I don’t think some people at this school realize how rich they really are. The New York Times did a piece about income inequality at elite colleges and named 38 schools that have more students from the top 1% of the income scale than the bottom 60%. Conn, along with almost every other NESCAC, was included on the list. The median family income of the Conn student body is just shy of $200,000 a year, and 73% of Conn’s students hail from the top 20% of the income ladder.
It should be no surprise, then, that every Thursday and many Saturdays this semester Conn students have been flocking to bars rather than socializing on campus. I see this as a direct result of the increased presence of Campus Safety officers, who have to abide by a new policy that requires them to spend much more of their time outside and closer to students.
But I want to talk about the bars. It costs a lot of money to frequent the bars every Thursday. A beer usually costs a minimum of $5, and when compared to buying a 30 rack of frat water from Hodges for $15, this basically means it is 10 times more expensive to drink a beer at a bar than it is to drink a Natty light in your dorm.
This may be a touchy subject, but fake IDs (which are being used by many, many underclassmen) often cost at least $50. I don’t think that students should have to pay a premium in order to socialize at this school. And $50 is a lot of money to pay for the average college student. Paying the cost of an Uber, being able to afford to have a car on campus, buying drinks at a bar, and fake ID costs are all expenses that an increasing number of students are choosing to pay in order to participate in the mainstream social life at this school. Morally, I do not think it is right and it goes against what Conn students believe about equity and inclusion.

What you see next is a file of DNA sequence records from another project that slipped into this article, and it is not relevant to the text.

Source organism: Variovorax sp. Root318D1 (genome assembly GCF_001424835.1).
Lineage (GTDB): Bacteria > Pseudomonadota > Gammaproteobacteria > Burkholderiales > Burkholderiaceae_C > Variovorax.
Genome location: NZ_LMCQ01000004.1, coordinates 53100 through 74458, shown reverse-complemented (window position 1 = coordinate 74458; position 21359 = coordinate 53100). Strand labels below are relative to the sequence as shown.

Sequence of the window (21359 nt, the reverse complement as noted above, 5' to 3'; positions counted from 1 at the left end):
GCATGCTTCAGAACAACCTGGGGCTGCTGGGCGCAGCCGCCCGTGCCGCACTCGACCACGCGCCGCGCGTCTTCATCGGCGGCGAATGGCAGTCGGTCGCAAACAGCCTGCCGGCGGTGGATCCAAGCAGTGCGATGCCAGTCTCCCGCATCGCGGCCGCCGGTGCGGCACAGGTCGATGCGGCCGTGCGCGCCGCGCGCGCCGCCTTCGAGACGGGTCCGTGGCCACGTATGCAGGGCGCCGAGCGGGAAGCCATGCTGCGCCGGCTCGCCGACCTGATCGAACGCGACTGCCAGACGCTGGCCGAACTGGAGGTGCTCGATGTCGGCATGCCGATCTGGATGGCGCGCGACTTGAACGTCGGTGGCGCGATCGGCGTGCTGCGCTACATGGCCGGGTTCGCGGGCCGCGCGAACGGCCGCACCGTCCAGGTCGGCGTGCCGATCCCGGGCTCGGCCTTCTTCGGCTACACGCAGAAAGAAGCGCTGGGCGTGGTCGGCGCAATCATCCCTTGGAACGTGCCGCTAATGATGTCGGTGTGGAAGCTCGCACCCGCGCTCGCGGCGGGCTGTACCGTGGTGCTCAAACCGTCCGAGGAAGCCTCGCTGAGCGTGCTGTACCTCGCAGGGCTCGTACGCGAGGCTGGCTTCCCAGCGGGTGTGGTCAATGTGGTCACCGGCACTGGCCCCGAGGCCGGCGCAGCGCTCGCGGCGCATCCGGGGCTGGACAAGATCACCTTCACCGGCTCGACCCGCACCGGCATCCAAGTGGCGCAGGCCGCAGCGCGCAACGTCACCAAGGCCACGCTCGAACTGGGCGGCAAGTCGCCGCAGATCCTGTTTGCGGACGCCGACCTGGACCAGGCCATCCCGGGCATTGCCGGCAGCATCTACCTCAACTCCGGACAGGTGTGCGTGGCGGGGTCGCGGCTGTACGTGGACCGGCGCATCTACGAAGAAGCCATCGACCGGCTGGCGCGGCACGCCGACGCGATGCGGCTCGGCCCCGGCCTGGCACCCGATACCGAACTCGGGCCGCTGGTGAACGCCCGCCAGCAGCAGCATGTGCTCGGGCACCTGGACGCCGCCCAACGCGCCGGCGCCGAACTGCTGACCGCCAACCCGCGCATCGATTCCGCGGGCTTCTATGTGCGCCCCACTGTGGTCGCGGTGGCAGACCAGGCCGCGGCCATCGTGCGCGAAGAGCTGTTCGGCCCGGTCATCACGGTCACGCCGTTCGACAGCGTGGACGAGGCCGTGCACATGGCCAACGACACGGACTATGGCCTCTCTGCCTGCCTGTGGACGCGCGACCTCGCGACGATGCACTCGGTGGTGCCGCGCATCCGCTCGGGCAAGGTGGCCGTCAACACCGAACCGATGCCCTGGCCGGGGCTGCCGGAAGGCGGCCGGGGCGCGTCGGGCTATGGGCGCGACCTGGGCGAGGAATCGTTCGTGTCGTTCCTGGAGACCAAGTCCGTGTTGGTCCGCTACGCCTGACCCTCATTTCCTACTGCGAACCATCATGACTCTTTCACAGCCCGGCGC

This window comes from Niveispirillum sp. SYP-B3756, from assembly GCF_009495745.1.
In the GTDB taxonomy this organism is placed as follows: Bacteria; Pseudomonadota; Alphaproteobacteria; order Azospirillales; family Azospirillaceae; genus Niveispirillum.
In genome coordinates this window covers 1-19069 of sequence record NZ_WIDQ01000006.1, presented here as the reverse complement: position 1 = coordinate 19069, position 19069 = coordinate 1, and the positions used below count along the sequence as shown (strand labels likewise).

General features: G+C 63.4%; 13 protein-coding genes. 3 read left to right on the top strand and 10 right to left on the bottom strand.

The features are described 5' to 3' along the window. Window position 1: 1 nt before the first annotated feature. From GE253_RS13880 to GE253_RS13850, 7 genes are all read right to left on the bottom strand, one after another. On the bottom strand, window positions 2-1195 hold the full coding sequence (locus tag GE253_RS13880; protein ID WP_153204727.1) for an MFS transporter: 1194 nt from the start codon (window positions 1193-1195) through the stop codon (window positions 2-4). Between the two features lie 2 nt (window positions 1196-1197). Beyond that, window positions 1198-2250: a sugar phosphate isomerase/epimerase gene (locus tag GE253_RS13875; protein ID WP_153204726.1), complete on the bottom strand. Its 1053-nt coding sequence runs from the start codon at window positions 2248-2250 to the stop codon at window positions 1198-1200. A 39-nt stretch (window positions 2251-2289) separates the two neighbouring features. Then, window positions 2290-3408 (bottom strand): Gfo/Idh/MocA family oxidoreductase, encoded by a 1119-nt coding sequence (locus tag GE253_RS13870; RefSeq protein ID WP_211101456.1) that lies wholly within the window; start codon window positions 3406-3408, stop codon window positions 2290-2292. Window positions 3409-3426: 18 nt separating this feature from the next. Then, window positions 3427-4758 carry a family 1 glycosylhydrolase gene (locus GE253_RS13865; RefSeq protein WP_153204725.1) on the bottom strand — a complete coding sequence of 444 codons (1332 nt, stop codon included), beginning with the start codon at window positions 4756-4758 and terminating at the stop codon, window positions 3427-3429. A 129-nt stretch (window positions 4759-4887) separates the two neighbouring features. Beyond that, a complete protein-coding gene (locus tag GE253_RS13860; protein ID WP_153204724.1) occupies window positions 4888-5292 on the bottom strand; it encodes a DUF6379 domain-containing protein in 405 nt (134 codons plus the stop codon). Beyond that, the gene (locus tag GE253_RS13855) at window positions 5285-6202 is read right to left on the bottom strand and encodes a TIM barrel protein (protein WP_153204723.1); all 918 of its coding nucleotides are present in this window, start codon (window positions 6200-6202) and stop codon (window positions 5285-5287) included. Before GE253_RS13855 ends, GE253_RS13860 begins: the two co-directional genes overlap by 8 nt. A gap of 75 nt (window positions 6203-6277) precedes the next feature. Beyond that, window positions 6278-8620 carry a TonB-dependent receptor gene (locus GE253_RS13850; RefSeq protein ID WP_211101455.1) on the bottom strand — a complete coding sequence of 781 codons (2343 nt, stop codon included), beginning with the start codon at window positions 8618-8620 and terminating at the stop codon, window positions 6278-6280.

I would also like to mention drunk driving. Uber and Lyft are simply not able to provide transportation to the hundreds of students who go to the bars every weekend. I have personally heard stories of Conn students driving drunk leaving a bar. Bar culture becoming mainstream means that more people will be put in much more danger than anyone would be able to find in a Ridge on a Saturday night.